1. Cancer of the esophagus — there is evidence of an association with smoking, but cause and effect have not been decided on the basis of present evidence.
2. Cancer of the urinary bladder — an association with cigarette smoking but not enough evidence to establish a cause-and-effect link.
3. Stomach cancer_no relationship established.
4. Peptic ulcer (including ulcers of the stomach and of the duodenum which links the stomach with the intestines)_an association with cigarette smoking but no cause and effect yet established.
5. Amblyopia, dimness of vision unexplained by any bodily defect — an apparent relationship between this ailment and pipe and cigar smoking — but no cause-and-effect link yet made.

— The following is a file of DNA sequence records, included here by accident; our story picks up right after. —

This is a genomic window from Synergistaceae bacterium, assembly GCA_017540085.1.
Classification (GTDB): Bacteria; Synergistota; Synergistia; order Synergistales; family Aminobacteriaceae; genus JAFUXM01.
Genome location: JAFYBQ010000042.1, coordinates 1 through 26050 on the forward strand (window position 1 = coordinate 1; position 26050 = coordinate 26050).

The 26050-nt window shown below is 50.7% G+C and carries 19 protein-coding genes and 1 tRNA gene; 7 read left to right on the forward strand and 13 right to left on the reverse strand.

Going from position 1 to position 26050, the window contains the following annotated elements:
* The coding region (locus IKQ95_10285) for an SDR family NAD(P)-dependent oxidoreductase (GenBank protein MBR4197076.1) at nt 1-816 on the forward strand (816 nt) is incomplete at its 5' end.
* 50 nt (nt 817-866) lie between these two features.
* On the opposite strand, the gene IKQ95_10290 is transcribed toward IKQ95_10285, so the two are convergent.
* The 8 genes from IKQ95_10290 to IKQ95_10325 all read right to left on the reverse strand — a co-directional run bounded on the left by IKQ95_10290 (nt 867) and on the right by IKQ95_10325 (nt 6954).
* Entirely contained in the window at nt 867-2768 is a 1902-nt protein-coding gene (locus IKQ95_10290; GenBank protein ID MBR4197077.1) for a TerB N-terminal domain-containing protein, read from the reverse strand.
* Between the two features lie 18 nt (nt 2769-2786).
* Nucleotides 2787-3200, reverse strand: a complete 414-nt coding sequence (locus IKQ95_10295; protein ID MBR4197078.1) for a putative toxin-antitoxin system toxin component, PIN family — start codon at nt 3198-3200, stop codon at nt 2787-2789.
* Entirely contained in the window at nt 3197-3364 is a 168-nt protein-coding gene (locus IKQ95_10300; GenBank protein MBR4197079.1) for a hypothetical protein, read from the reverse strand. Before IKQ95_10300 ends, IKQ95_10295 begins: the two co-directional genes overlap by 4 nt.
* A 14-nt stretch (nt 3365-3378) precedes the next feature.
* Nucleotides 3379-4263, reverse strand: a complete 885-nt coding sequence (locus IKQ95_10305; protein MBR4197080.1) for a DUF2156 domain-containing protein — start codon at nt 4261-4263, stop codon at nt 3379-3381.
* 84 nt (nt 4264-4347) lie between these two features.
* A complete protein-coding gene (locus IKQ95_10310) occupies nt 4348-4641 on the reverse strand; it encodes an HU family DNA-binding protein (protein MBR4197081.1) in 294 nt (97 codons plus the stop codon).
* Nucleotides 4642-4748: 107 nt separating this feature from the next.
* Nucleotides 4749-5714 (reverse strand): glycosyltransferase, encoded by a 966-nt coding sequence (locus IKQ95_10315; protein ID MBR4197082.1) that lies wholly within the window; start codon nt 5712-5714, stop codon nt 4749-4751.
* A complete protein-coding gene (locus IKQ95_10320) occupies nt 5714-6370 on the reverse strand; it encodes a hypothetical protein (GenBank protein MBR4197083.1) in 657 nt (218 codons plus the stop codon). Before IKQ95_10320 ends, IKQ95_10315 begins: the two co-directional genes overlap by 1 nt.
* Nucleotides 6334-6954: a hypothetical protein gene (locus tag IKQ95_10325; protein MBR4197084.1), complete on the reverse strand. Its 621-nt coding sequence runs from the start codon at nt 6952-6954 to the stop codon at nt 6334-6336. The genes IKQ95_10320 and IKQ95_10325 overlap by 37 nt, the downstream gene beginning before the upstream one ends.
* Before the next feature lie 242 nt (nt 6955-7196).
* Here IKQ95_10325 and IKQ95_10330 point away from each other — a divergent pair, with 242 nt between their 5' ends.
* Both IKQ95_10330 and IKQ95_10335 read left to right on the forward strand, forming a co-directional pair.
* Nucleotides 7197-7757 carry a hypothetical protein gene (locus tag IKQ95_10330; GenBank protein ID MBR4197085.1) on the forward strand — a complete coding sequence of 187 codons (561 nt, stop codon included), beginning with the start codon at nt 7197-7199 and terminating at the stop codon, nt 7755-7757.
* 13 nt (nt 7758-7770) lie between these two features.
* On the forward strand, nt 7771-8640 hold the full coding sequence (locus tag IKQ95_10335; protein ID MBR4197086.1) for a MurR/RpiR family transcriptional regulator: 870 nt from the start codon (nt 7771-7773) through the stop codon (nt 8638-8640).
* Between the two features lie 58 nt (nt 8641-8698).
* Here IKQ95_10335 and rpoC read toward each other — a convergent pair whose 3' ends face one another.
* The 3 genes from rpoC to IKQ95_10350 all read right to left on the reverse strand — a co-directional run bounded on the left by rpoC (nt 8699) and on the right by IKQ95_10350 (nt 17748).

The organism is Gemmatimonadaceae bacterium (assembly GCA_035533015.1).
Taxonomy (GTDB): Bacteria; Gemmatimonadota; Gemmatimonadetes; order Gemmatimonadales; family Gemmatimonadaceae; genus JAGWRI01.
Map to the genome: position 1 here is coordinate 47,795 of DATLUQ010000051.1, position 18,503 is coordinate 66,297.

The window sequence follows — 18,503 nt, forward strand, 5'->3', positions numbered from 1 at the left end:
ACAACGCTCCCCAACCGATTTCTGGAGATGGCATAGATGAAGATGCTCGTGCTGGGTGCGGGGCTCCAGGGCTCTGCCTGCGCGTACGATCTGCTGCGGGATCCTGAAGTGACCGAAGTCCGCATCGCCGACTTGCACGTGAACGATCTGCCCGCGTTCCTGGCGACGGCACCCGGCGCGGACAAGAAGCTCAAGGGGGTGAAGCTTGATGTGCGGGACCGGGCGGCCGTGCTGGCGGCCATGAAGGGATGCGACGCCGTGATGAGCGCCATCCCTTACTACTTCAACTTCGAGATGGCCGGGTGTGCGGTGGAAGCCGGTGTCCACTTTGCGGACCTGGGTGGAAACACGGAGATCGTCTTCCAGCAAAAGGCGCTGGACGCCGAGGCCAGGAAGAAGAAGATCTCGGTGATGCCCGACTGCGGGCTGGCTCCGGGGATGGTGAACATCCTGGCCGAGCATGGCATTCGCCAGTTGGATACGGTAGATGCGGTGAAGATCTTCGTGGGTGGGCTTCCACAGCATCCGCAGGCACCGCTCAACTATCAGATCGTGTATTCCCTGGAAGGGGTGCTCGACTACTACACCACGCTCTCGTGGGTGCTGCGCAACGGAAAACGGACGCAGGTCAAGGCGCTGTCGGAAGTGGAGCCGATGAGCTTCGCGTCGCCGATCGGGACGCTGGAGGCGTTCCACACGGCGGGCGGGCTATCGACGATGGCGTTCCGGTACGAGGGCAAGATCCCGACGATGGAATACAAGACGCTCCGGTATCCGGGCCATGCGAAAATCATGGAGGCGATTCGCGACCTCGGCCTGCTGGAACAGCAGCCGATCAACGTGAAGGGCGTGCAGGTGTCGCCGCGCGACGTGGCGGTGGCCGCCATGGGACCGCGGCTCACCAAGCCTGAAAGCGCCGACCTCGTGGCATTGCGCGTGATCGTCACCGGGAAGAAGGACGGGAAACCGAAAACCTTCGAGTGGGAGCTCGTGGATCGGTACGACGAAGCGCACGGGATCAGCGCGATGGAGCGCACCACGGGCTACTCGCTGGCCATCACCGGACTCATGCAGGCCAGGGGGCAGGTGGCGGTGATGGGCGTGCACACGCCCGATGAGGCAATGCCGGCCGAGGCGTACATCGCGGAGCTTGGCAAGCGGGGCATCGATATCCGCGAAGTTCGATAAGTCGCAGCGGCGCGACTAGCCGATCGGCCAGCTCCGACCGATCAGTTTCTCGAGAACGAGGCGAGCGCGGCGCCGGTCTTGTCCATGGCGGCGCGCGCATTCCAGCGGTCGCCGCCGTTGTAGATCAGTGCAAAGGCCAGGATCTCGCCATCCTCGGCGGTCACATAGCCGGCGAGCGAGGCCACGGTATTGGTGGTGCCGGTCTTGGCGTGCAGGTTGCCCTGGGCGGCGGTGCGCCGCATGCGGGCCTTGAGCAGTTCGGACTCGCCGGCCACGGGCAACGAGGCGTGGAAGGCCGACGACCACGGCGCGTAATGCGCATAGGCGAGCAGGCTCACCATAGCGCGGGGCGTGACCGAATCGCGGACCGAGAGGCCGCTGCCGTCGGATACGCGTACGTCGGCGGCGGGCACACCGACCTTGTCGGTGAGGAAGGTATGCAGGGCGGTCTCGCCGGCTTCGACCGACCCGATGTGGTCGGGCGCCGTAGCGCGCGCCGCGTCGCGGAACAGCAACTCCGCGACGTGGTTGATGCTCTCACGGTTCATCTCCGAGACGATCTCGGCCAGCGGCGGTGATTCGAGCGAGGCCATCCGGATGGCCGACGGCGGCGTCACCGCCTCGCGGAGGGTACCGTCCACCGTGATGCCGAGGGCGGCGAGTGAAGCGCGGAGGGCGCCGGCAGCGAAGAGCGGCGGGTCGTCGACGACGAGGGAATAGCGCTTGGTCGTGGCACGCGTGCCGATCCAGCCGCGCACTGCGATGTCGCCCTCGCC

6. Cirrhosis of the liver: — there is increased mortality from this among smokers, but the evidence is not sufficient to establish the cause and effect link.
7. Infant birth weight — women who smoke cigarettes during pregnancy tend to have babies of lower than usual birth weight. But Information is lacking on the mechanism by which this decrease in birth rate is produced.
The report said that available evidence suggests the existence of some constitutional differences between smokers and nonsmokers but it is still too meager to permit a conclusion.
As to mortality among cigarette smokers the report declared that one study has shown that the death rate for smokers of cigarettes only is about 70 percent higher than that for nonsmokers, and it added: "The death rates increase with the amount smoked."
The report said that in most parts of the nation cigarette smoking contributes to chronic lung and bronchial ailments much more than does air pollution.
Terry told newsmen who were given an hour and a half to study the report before its release that it "has provided us with the most comprehensive compilation and analysis ever undertaken on the relationship between smoking and health."